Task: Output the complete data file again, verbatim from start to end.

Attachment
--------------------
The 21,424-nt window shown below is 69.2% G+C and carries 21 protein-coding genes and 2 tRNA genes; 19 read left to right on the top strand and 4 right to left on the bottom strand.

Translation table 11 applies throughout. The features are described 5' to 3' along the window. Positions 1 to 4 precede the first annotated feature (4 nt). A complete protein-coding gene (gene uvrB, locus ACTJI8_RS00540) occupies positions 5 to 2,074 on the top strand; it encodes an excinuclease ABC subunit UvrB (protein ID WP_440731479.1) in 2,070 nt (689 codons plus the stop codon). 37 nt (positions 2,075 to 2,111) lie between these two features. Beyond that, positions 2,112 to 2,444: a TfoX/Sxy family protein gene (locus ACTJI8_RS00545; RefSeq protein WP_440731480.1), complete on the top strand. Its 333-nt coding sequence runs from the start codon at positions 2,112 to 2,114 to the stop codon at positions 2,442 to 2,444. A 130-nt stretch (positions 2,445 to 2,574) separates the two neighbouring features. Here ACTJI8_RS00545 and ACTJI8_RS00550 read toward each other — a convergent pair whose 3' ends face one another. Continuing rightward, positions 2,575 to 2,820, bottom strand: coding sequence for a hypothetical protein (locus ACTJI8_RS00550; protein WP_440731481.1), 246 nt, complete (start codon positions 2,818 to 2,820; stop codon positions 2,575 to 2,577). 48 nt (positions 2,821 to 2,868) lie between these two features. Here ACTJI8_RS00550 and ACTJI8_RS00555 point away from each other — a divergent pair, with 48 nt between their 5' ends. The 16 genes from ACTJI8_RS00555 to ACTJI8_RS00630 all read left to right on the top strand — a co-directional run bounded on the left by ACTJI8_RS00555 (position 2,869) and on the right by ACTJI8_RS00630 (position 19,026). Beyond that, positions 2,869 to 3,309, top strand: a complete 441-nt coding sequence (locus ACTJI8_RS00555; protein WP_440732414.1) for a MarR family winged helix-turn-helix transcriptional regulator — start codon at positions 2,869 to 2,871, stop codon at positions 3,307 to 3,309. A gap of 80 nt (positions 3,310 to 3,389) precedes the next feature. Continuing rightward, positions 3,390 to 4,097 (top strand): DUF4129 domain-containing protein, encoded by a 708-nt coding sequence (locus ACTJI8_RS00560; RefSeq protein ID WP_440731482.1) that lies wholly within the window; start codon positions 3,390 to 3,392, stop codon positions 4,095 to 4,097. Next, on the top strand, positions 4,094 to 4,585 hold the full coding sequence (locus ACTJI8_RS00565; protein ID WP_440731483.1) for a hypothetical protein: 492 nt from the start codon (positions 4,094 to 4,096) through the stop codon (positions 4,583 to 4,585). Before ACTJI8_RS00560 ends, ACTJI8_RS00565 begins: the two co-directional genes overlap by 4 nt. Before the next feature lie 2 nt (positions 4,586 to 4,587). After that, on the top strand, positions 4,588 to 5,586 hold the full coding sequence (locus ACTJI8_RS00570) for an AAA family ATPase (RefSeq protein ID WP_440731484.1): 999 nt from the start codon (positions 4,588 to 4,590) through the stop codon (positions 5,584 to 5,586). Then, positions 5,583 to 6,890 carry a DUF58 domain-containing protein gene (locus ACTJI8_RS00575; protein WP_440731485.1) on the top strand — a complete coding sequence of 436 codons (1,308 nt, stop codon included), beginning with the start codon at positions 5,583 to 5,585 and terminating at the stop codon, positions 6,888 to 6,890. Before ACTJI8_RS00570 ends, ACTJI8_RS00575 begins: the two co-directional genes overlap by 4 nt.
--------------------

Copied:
The 21,424-nt window shown below is 69.2% G+C and carries 21 protein-coding genes and 2 tRNA genes; 19 read left to right on the top strand and 4 right to left on the bottom strand.

Translation table 11 applies throughout. The features are described 5' to 3' along the window. Positions 1 to 4 precede the first annotated feature (4 nt). A complete protein-coding gene (gene uvrB, locus ACTJI8_RS00540) occupies positions 5 to 2,074 on the top strand; it encodes an excinuclease ABC subunit UvrB (protein ID WP_440731479.1) in 2,070 nt (689 codons plus the stop codon). 37 nt (positions 2,075 to 2,111) lie between these two features. Beyond that, positions 2,112 to 2,444: a TfoX/Sxy family protein gene (locus ACTJI8_RS00545; RefSeq protein WP_440731480.1), complete on the top strand. Its 333-nt coding sequence runs from the start codon at positions 2,112 to 2,114 to the stop codon at positions 2,442 to 2,444. A 130-nt stretch (positions 2,445 to 2,574) separates the two neighbouring features. Here ACTJI8_RS00545 and ACTJI8_RS00550 read toward each other — a convergent pair whose 3' ends face one another. Continuing rightward, positions 2,575 to 2,820, bottom strand: coding sequence for a hypothetical protein (locus ACTJI8_RS00550; protein WP_440731481.1), 246 nt, complete (start codon positions 2,818 to 2,820; stop codon positions 2,575 to 2,577). 48 nt (positions 2,821 to 2,868) lie between these two features. Here ACTJI8_RS00550 and ACTJI8_RS00555 point away from each other — a divergent pair, with 48 nt between their 5' ends. The 16 genes from ACTJI8_RS00555 to ACTJI8_RS00630 all read left to right on the top strand — a co-directional run bounded on the left by ACTJI8_RS00555 (position 2,869) and on the right by ACTJI8_RS00630 (position 19,026). Beyond that, positions 2,869 to 3,309, top strand: a complete 441-nt coding sequence (locus ACTJI8_RS00555; protein WP_440732414.1) for a MarR family winged helix-turn-helix transcriptional regulator — start codon at positions 2,869 to 2,871, stop codon at positions 3,307 to 3,309. A gap of 80 nt (positions 3,310 to 3,389) precedes the next feature. Continuing rightward, positions 3,390 to 4,097 (top strand): DUF4129 domain-containing protein, encoded by a 708-nt coding sequence (locus ACTJI8_RS00560; RefSeq protein ID WP_440731482.1) that lies wholly within the window; start codon positions 3,390 to 3,392, stop codon positions 4,095 to 4,097. Next, on the top strand, positions 4,094 to 4,585 hold the full coding sequence (locus ACTJI8_RS00565; protein ID WP_440731483.1) for a hypothetical protein: 492 nt from the start codon (positions 4,094 to 4,096) through the stop codon (positions 4,583 to 4,585). Before ACTJI8_RS00560 ends, ACTJI8_RS00565 begins: the two co-directional genes overlap by 4 nt. Before the next feature lie 2 nt (positions 4,586 to 4,587). After that, on the top strand, positions 4,588 to 5,586 hold the full coding sequence (locus ACTJI8_RS00570) for an AAA family ATPase (RefSeq protein ID WP_440731484.1): 999 nt from the start codon (positions 4,588 to 4,590) through the stop codon (positions 5,584 to 5,586). Then, positions 5,583 to 6,890 carry a DUF58 domain-containing protein gene (locus ACTJI8_RS00575; protein WP_440731485.1) on the top strand — a complete coding sequence of 436 codons (1,308 nt, stop codon included), beginning with the start codon at positions 5,583 to 5,585 and terminating at the stop codon, positions 6,888 to 6,890. Before ACTJI8_RS00570 ends, ACTJI8_RS00575 begins: the two co-directional genes overlap by 4 nt.